At every turn, the writers were able to take these — and so many more — ideas and put them into effective storylines, creating one of television's better surprises in an already crowded field.
Of course, it wouldn't be an android/AI/robot/synth type of story if probing the biggest issue of the genre didn't happen — what if these artificial humans gain intelligence? What if they become conscious? What if they wake up, so to speak, and turn on us? It's the logical endgame of this sci-fi genre, but the better series (and movies) tackle this thoughtfully and with intellectual alacrity. Westworld essentially built to that conclusion in its first season, but what helped Humans stay nimble was that it was always gurgling, creatively, under the surface of the other storyline in season one. It, too, eventually got to the point where it readily had to address the issue, but its arrival was made so much stronger by the fact it had already focused on how some groups of humans were protesting the influx of synths in society, variations on human-synth love had thoughtfully been told and viewers were able, on multiple occasions throughout the season, to build sympathy for the synths while also realizing that, just like humans, they were all different (some good, some bad, some harmless, some dangerous, etc.).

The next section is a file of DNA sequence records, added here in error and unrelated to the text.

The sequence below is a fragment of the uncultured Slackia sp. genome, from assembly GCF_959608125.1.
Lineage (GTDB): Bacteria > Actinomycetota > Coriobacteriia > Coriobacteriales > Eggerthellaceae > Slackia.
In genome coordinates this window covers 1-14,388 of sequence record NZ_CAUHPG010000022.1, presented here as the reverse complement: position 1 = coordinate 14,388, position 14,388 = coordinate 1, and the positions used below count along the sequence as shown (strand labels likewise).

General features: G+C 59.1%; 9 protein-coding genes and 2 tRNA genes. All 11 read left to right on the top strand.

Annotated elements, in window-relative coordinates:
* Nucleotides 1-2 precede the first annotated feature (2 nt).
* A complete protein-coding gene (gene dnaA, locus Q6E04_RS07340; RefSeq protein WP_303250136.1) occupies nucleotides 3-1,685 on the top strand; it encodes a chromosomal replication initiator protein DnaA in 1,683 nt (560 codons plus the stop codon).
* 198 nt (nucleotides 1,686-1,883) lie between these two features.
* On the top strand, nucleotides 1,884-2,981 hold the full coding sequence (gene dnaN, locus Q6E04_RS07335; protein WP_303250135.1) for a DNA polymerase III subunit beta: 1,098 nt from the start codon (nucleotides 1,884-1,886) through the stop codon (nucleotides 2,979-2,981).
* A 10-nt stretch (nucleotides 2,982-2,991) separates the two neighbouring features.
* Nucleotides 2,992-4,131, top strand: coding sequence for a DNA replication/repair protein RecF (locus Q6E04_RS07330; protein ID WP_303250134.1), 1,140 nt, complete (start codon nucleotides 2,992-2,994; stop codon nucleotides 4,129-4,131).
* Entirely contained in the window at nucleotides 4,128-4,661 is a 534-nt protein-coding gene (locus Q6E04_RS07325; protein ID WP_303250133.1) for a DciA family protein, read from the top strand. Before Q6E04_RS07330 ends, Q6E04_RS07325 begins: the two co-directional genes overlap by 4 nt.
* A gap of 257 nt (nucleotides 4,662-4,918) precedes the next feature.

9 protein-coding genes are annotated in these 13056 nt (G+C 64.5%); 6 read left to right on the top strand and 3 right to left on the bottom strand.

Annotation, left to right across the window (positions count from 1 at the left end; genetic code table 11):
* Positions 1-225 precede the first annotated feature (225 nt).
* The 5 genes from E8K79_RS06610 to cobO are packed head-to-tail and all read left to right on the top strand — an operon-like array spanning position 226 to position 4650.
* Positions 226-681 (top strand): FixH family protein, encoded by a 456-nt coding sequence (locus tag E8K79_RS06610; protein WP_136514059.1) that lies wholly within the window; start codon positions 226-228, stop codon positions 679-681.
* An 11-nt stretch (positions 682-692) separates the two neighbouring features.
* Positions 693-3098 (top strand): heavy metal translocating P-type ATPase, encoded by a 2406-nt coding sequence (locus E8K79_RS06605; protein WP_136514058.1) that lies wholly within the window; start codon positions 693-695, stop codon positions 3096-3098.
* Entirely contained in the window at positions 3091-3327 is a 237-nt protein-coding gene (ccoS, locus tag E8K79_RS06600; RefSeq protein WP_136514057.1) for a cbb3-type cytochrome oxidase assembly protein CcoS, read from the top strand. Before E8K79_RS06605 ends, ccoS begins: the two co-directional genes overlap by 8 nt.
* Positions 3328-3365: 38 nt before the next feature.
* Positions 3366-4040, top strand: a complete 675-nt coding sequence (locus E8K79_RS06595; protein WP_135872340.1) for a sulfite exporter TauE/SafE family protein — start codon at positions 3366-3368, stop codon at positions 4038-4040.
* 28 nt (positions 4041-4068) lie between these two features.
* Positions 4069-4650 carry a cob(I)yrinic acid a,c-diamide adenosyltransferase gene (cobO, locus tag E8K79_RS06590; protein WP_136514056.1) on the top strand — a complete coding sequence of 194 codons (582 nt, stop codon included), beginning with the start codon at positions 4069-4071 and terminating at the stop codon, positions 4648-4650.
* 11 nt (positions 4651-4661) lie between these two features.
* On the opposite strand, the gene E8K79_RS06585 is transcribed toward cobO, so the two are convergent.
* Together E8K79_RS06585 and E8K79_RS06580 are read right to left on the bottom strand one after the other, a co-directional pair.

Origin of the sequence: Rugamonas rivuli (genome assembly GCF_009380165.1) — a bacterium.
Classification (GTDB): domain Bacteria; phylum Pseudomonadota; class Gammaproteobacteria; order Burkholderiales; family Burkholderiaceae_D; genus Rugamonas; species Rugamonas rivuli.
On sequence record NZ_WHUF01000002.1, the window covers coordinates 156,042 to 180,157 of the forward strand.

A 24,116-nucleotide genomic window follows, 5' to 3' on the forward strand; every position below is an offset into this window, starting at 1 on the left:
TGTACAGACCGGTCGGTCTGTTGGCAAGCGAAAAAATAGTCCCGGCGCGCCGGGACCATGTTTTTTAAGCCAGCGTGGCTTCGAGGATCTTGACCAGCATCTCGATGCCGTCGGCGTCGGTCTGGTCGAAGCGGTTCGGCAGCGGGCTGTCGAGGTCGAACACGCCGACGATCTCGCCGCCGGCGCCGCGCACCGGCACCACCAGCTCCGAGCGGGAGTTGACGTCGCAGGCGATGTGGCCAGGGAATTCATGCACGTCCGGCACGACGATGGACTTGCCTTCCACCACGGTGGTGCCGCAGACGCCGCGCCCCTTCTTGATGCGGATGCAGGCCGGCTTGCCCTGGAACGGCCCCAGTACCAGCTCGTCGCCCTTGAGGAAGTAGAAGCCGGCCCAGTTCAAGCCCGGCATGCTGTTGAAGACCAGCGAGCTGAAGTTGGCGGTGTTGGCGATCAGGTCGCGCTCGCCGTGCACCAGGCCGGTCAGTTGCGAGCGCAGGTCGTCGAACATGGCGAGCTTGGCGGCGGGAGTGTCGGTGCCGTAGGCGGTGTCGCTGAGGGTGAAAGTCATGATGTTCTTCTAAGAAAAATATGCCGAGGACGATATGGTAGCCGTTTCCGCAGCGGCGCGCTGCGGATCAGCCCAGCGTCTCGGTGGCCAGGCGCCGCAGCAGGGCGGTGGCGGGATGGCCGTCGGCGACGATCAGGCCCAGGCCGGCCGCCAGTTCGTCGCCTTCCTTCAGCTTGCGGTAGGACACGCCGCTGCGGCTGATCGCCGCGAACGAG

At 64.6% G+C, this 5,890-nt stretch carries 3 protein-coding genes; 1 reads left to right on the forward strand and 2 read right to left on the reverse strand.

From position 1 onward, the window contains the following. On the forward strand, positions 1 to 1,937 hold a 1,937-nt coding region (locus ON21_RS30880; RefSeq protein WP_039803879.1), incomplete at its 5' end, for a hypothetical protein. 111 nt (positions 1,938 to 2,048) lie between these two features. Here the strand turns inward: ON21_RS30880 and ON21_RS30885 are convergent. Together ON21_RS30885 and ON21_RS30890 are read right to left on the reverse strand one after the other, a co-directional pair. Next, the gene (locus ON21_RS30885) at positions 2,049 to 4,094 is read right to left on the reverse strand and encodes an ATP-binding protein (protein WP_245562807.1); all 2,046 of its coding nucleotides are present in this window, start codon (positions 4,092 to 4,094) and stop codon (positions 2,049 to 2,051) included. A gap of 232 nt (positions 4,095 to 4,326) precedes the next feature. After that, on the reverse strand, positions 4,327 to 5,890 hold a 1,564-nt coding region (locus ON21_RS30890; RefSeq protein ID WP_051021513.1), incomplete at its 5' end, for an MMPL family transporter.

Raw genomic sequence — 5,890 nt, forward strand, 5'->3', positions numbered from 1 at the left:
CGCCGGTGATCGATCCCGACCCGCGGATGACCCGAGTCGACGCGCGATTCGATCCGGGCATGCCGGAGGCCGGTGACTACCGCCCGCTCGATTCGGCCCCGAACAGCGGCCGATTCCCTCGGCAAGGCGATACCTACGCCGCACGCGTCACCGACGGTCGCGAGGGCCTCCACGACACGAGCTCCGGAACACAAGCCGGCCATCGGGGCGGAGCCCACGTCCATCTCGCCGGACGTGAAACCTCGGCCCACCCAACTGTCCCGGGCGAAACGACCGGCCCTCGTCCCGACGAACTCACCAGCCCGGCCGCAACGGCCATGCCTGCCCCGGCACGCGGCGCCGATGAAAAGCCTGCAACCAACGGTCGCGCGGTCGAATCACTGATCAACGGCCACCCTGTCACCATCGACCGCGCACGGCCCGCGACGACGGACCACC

The second season of Humans picks up where the first ended, but new viewers who want to jump in now can do so with only a rudimentary understanding of the first season: Laura (Katherine Parkinson) and Joe (Tom Goodman-Hill) Hawkins, and their teen kids Mattie (Lucy Carless), Toby (Theo Stevenson) and young Sophie (Pixie Davies), had their lives upended last season by the arrival of Anita (Gemma Chan), the synth Joe bought to help out with the housework.
Through a series of compelling events, the family discovers that a small group of disparate synths, including Anita, are linked as "a family" to the pioneering researcher who created them, Dr. David Elster, whose own son, Leo (Colin Morgan), allegedly died and was brought back by his father as the only known human-synth hybrid. Leo's goal is to round up Anita and the others while the government tries to track them down.
Humans successfully made this disparate group of related synths about as different as possible — gender, skin color, disposition, purpose, etc. and tackled the complexities of what "a family" really means (again, the ability of the series to focus on complicated gray areas rather than some humans vs. synth simplicity is what fueled its excellence).